Hesperian Health Guides

Chapter 11: Labor and birth

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HealthWiki > A Health Handbook for Women with Disabilities > Chapter 11: Labor and birth

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Giving birth is different for every woman. For most women it takes a lot of strength and concentration, and it is not unusual to feel exhausted after the baby is born. But the joy of holding the new baby makes most women forget the pain or discomfort they may have had.

Most babies are born without problems. So trust in your natural ability to give birth. But problems can arise and if they do, you will need skilled care.

In advance of the birth, speak with the person who will be delivering your baby to let her know of any special needs or concerns you may have. If you need help with daily care or communicating, you will need the same help during labor and birth.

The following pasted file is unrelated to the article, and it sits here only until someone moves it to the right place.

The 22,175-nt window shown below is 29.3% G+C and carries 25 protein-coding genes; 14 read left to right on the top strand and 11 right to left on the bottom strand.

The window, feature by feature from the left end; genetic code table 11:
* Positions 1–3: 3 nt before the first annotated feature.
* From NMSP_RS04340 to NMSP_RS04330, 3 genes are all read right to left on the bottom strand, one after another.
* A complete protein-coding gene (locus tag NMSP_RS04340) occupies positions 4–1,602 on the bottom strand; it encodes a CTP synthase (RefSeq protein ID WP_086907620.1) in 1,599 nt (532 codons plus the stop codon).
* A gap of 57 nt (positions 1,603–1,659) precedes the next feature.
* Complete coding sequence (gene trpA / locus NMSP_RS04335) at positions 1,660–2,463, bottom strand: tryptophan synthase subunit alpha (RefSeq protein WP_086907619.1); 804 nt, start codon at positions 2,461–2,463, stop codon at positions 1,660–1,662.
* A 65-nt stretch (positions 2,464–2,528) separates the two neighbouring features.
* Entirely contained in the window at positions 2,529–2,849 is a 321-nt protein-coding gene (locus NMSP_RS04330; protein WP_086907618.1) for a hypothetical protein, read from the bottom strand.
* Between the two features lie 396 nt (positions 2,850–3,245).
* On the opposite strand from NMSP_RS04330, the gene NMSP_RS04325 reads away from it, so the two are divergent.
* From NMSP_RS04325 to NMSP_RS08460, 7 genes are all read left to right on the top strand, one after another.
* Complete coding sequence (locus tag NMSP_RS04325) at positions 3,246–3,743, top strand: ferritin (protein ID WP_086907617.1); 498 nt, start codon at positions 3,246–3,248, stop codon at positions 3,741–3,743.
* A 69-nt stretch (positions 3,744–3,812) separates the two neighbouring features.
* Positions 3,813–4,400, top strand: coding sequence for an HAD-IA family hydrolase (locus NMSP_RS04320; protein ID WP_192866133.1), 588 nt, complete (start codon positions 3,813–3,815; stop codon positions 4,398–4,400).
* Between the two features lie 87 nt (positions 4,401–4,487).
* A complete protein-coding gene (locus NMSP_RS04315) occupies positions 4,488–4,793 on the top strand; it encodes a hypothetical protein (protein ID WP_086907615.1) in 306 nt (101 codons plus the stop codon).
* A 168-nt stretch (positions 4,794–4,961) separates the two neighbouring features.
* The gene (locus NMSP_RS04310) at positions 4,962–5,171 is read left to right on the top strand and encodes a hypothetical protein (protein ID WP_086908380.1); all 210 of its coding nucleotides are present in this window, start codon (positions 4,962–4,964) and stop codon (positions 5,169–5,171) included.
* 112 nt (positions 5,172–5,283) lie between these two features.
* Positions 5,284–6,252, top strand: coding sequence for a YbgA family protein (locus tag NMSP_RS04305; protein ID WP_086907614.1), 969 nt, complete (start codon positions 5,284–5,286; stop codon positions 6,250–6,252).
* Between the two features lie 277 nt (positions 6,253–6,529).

Even after all the changes from pregnancy, you are still the person who understands your body the best. You can prevent many problems by learning about what will happen during birth, practicing ways of breathing during labor, and trying different positions to find what is comfortable for you.

Try to have someone with you

Going through labor alone is hard for any woman. Try to have someone who knows you well (partner, family member, friend) with you from the beginning of labor until the baby is born. This person can:
  • help reassure you that you are doing well.
  • help you with your breathing.
  • help you try different positions that feel the most comfortable for you.
  • help explain to the midwife or doctor any concerns or problems you may have.